greg ives

Alex Bowman’s crew chief: ‘Any given Sunday’ approach with backup car

Leave a comment

CONCORD, N.C. — Crew chief Greg Ives has plenty of confidence in his driver and the backup car Alex Bowman will drive in today’s playoff elimination race on the Charlotte Motor Speedway ROVAL (2:30 p.m. ET on NBC).

“Junk doesn’t get built at Hendrick Motorsports,” Ives told NBC Sports and The Athletic Sunday morning. “There may be some small details that I don’t like, but nothing that we can’t fix and get right for today.”

Bowman, who wrecked with 35 seconds left in final practice Saturday, will start in the rear after having qualified second Friday.

He does so as he enters the race two points behind the final cutoff spot, held by teammate and pole-sitter William Byron.

More: Alex Bowman “not immediately worried” about Austin Dillon after Richmond run-in

Bowman will pilot the same car he had on every road course last year, which included qualifying third and finishing fourth in the inaugural ROVAL race.

When it comes to strategy, Ives has to “change it up, all of it up.

“Stage points are going to be hard to get. All race tracks, no matter where you go, it’s hard to pass. Starting at the back and going to the front is going to be hard. We’ll have to switch up our strategy … focused on Stage 2 points.”

Last year’s race winner, Ryan Blaney, who entered holding the final transfer spot, pitted during a caution on Lap 14. That allowed him to stay out when the field pitted at the end of stage 1 on Lap 25. Blaney moved toward the front and won stage 2, earning 10 stage points and also positioned him to win the race.

But does Ives believe his No. 88 team still has a chance to win?

“Any given Sunday, right?” Ives said. “I think we have the ability. We had the speed in our car. Alex was doing all the right things. Just had one corner, one bad thing happen.”

Ives said the timing of the incident in the final practice session Saturday is irrelevant.

“It doesn’t matter if it happened the first run on the track or the last run on the track,” he said. “You don’t ever question the driver’s ability and I don’t want him to question anything that I do. Our job is to react to whatever his needs are and his need was a new car.”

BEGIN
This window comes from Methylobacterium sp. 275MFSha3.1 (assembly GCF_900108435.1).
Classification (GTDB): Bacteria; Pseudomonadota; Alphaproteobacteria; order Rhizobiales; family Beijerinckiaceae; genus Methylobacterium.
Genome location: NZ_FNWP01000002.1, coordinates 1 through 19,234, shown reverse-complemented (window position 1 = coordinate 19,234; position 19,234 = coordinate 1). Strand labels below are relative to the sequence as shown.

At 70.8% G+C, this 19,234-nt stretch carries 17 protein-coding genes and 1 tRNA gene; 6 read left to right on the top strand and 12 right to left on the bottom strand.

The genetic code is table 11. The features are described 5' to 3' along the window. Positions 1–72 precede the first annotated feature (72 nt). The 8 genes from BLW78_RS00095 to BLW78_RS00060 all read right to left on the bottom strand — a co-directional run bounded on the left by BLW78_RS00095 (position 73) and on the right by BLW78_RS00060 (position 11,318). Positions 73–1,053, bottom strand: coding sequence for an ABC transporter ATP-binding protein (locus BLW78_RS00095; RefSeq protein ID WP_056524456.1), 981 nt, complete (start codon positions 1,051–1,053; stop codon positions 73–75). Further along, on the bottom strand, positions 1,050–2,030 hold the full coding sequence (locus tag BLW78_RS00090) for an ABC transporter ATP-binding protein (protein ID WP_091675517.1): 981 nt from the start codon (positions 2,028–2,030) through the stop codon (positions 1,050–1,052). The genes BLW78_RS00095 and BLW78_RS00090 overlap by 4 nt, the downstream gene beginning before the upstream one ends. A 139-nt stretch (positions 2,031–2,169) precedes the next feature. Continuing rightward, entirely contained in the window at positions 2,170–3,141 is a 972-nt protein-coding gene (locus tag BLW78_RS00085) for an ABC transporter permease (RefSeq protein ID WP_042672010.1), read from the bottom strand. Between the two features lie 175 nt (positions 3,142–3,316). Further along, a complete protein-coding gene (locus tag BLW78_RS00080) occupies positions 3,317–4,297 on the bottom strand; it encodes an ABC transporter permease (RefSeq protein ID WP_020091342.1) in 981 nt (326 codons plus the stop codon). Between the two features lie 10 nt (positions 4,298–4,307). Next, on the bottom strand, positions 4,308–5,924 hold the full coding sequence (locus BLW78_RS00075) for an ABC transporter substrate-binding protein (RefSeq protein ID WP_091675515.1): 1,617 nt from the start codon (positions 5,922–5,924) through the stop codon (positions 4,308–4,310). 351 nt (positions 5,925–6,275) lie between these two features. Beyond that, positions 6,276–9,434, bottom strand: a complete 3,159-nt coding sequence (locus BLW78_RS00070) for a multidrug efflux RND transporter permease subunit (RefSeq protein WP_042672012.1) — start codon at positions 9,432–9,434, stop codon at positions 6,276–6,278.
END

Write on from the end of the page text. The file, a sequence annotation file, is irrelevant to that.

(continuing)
and on Facebook

NASCAR penalty report after Las Vegas

Leave a comment

NASCAR on Wednesday issued five penalties to crew chiefs in the Cup or Xfinity series following this past weekend’s racing action at Las Vegas Motor Speedway.

In the Cup Series, crew chiefs Greg Ives (No. 88 driven by Alex Bowman), Adam Stevens (No. 18 driven by Kyle Busch) and John Klausmeier (No. 10 driven by Aric Almirola) were each fined $10,000 apiece for lug nut(s) not properly installed, found during post-race inspection.

In the Xfinity Series, crew chiefs David Elenz (No. 9 driven by Noah Gragson) and Jeff Meendering (No. 19 driven by Brandon Jones) were each fined $5,000 apiece for lug nut(s) not properly installed, found during post-race inspection.

There were no other penalties assessed.

In addition, driver Bayley Currey was reinstated after completing NASCAR’s Road To Recovery substance abuse program.

NASCAR Darlington penalty report

Getty Images
1 Comment

NASCAR on Wednesday issued five penalties — four in Cup and one in the Xfinity Series — stemming from last weekend’s Cup and Xfinity races at Darlington Raceway.

In Cup, four crew chiefs were each fined $10,000 apiece for lug nut(s) not properly installed:

* Mike Wheeler, No. 95 Leavine Family Racing Toyota (driver Matt DiBenedetto).

* Greg Ives, No. 88 Hendrick Motorsports Chevrolet (driver Alex Bowman).

* Chad Knaus, No. 24 Hendrick Motorsports Chevrolet (driver William Byron).

* Chad Johnston, No. 42 Chip Ganassi Racing Chevrolet (driver Kyle Larson).

In the Xfinity Series, one crew chief was fined $5,000 for lug nut(s) not properly installed:

* Jeff Meendering, No. 19 Joe Gibbs Racing Toyota (driver Brandon Jones).

There were no other penalties issued.

Follow @JerryBonkowski

Alex Bowman celebrates first Cup win with friends and the rising sun

1 Comment

The sun officially rose over the area surrounding Charlotte, North Carolina, at 5:41 a.m. ET Monday morning.

It was playing catchup to Alex Bowman.

Bowman and a large group of friends with adult beverages took the Garth Brook’s song “Ain’t Goin’ Down (‘Til the Sun Comes Up)” to heart as they celebrated his first career Cup win less than 12 hours earlier at Chicagoland Speedway.

MORE: Long: Cup victory marks giant step forward for Alex Bowman

Bowman announced on Twitter at 5:29 a.m. ET that he and his friends were getting ready to welcome the sun to the party.

After his win Sunday, Bowman said the weight of the victory would sink in once he returned home.

“I feel like once I’m able to kind of go home and be back with the people that were there for the years of running 35th and the same core group of people that I’ve been friends with my whole life, when I get to go home and share it with them, it’s going to be really special,” Bowman said. “Probably won’t be able to talk about it because I probably won’t remember it.  But no, we’re going to have a lot of fun.”

Bowman also joked he planned a special celebratory act for his crew chief Greg Ives.

“I’m going to throw him in the pool in about three hours,” Bowman declared.